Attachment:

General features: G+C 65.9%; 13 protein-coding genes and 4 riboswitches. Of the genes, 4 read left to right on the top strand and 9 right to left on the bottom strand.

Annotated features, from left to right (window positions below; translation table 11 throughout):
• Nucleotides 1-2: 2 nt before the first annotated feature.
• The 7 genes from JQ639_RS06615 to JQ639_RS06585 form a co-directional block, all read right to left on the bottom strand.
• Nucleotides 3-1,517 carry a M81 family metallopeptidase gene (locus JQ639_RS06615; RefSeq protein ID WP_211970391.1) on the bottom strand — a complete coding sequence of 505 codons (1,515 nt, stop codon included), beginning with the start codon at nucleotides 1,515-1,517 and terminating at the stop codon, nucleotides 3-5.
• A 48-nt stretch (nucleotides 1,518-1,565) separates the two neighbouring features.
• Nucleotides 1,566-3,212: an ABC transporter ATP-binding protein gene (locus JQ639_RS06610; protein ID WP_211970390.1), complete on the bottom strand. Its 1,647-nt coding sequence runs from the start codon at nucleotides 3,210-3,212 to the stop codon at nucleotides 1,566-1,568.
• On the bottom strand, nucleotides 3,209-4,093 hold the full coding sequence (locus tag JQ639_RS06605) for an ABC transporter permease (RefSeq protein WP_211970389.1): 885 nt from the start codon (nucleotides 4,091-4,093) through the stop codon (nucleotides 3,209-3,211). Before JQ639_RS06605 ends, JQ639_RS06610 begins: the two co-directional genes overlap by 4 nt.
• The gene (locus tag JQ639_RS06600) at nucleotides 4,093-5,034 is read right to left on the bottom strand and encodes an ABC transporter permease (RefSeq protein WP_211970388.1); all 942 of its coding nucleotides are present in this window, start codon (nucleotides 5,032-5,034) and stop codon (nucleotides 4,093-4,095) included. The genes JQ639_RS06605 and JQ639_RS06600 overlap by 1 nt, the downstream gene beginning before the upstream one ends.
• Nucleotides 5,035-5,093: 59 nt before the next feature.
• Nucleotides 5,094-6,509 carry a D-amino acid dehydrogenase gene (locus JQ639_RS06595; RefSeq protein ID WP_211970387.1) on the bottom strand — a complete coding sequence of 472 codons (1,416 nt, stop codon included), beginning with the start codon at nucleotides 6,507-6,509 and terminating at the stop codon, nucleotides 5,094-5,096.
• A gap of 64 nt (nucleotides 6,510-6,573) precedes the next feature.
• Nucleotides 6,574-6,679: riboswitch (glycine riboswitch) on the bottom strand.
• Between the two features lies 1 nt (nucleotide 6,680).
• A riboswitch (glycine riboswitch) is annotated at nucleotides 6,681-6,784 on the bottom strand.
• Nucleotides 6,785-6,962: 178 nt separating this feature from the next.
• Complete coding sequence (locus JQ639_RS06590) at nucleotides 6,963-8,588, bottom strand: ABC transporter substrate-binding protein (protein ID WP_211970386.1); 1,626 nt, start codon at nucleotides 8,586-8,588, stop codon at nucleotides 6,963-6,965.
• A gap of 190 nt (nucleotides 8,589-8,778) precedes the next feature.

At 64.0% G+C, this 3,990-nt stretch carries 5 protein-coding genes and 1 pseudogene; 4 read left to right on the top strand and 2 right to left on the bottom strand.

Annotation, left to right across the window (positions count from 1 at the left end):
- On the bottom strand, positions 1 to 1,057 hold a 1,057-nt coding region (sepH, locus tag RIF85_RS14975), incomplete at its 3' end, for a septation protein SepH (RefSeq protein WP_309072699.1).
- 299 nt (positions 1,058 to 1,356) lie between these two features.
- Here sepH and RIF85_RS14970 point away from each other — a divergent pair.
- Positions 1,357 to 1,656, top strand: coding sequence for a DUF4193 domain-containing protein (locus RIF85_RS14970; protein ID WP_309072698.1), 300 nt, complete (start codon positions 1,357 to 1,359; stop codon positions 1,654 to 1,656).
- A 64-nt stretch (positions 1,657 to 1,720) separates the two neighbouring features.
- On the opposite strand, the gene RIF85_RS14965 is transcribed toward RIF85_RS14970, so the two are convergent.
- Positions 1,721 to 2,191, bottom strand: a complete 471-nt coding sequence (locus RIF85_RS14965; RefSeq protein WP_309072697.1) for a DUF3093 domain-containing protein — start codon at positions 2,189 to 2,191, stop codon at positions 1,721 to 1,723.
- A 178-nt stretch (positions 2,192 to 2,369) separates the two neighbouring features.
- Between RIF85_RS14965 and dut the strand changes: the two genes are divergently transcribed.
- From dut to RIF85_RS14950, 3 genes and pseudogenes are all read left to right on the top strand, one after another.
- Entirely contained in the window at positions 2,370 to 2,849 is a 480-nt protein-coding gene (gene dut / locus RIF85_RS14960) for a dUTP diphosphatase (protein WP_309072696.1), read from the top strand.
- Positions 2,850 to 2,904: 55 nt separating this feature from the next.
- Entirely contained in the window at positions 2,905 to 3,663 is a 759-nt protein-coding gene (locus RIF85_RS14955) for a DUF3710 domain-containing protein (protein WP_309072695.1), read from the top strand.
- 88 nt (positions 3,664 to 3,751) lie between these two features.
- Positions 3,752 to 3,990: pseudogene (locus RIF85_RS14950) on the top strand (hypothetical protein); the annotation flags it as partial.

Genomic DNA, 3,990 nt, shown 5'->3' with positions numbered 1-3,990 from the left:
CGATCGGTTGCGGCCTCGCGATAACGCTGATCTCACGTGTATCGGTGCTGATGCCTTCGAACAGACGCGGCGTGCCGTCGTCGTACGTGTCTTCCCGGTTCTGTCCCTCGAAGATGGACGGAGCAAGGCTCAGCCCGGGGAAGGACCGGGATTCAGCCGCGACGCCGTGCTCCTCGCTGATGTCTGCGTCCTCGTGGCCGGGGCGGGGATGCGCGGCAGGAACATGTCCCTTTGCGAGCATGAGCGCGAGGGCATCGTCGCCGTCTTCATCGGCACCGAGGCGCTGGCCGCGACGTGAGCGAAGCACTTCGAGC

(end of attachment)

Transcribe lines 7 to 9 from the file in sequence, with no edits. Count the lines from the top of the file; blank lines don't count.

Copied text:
• Nucleotides 1,566-3,212: an ABC transporter ATP-binding protein gene (locus JQ639_RS06610; protein ID WP_211970390.1), complete on the bottom strand. Its 1,647-nt coding sequence runs from the start codon at nucleotides 3,210-3,212 to the stop codon at nucleotides 1,566-1,568.
• On the bottom strand, nucleotides 3,209-4,093 hold the full coding sequence (locus tag JQ639_RS06605) for an ABC transporter permease (RefSeq protein WP_211970389.1): 885 nt from the start codon (nucleotides 4,091-4,093) through the stop codon (nucleotides 3,209-3,211). Before JQ639_RS06605 ends, JQ639_RS06610 begins: the two co-directional genes overlap by 4 nt.
• The gene (locus tag JQ639_RS06600) at nucleotides 4,093-5,034 is read right to left on the bottom strand and encodes an ABC transporter permease (RefSeq protein WP_211970388.1); all 942 of its coding nucleotides are present in this window, start codon (nucleotides 5,032-5,034) and stop codon (nucleotides 4,093-4,095) included. The genes JQ639_RS06605 and JQ639_RS06600 overlap by 1 nt, the downstream gene beginning before the upstream one ends.